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West Virginia University long-snapper Rex Sunahara is considered one of the Mountaineers’ top pro prospects, according to head coach Neal Brown.

Rex Sunahara recently starred in a social media video for the West Virginia University athletic department in which he did “man on the street” interviews with fellow students on campus.

During the video, Sunahara tells the students that he is a student-athlete but asks them to guess what sport he plays. The video is funny, but nobody knew who the Mountaineer long-snapper was. That, however, could be about to change.

Sunahara might not be a star in the traditional sense for the Mountaineers, but he has quietly had a very good senior season. First-year West Virginia coach Neal Brown has noticed, and apparently so have professional scouts — several of whom are sure to be in the building when WVU visits TCU on Friday in the Mountaineers’ season finale (4:15 on ESPN).

“He’s actually one of the top pro prospects we have on our team,” Brown said.

A three-sport start during high school in Ohio, Sunahara began his collegiate career as a basketball player at Rhode Island. He left after one season to join the football team at WVU, where his father Reed Sunahara is the volleyball coach.

Sunahara, listed at 6-foot-6 and 242 pounds, sat out the 2016 season as a redshirt after transferring, then played in one game as a sophomore in 2017. Last season, he played in 12 games and was West Virginia’s primary long snapper. This season, he has maintained that role but also really impressed Brown with his athleticism after the snaps.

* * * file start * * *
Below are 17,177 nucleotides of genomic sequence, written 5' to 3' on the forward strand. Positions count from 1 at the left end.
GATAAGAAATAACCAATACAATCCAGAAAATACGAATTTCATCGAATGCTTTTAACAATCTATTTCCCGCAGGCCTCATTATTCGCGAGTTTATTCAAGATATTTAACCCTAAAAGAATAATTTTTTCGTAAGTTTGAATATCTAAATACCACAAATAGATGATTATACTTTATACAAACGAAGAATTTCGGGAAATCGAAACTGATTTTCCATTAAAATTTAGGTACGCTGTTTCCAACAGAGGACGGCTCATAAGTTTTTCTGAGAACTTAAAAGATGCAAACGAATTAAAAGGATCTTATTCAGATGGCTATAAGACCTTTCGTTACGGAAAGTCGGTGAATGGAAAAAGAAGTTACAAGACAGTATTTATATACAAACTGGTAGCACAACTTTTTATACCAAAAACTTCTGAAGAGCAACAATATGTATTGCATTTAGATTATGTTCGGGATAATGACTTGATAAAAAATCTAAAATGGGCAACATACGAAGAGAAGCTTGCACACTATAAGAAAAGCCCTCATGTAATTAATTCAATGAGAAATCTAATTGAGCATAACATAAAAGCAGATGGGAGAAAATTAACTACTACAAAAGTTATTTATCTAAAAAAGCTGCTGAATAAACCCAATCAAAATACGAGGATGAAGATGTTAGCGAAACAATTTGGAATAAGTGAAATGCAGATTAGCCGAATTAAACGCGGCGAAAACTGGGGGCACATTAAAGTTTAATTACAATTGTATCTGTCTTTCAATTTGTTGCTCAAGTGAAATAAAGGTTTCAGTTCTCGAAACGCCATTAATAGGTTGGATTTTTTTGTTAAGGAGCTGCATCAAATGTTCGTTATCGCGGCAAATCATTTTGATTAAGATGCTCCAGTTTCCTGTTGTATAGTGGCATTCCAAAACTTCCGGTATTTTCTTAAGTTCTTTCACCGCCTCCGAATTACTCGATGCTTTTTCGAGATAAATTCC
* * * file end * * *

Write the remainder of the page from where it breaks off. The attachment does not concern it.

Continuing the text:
“The thing Rex does does that’s different is he really runs well,” Brown said. “Two weeks ago — I haven’t looked yet this week because we are scrambled because it’s a short week — he was our leading tackler on the punt team.

“That speaks to his athleticism. We’re able to do some things on our punt team because of his athleticism that other teams can’t do. He has been extremely consistent. He’s going to play in an offseason all-star game. He’s got a chance, even though there are only 32 of them in the NFL, he’s got a chance to do it post-college.”

Brown said the Mountaineers have been using Sunahara in a more aggressive role in West Virginia’s punt coverage, and that has helped make him another thing for the opposition to think about in high-stakes situations.

“We’ve used him in a different role than people traditionally use their center on the punt team. People are now trying to block him. He’s been a weapon for us. He will be missed.”


West Virginia redshirt freshman safety Kwantel Raines entered his name into the transfer portal on Tuesday after Brown alluded to that possibility during his Monday press conference.

“He is trying to figure out what he wants to do,” Brown said. “I haven’t talked to him yet.”

247Sports broke the news of Raines’ intent to leave the Mountaineers on Tuesday, and later in the day Raines gave an interview to Pittsburgh Sports Now.

“This decision to transfer was very hard,” Raines said to PSN’s Mike Vukovcan. “I was there for two years and I really liked it there, but I felt it was time to go.”

Raines said he left WVU because of “things going on at home.” The Aliquippa, Pennsylvania native also said he had reached out to a school closer to his hometown than Morgantown for a possible landing spot.

“I reached out to Pitt already and if they reach back out to me and have interest, there’s a good chance that I’ll be there, but you never know if schools want you yet so we’ll see,” Raines said. “So I guess it’s all in their ballpark right now. That’s the only school that I’ve contacted, although I’ve had some schools reach out to me.

“It would be a blessing if they would offer me again but honestly, I’ve always treated every offer that I received as a blessing.”

Contact Tom Bragg at or 304-348-4871. Follow him on Twitter @TomBraggSports. Read Tom’s WVU sports blog at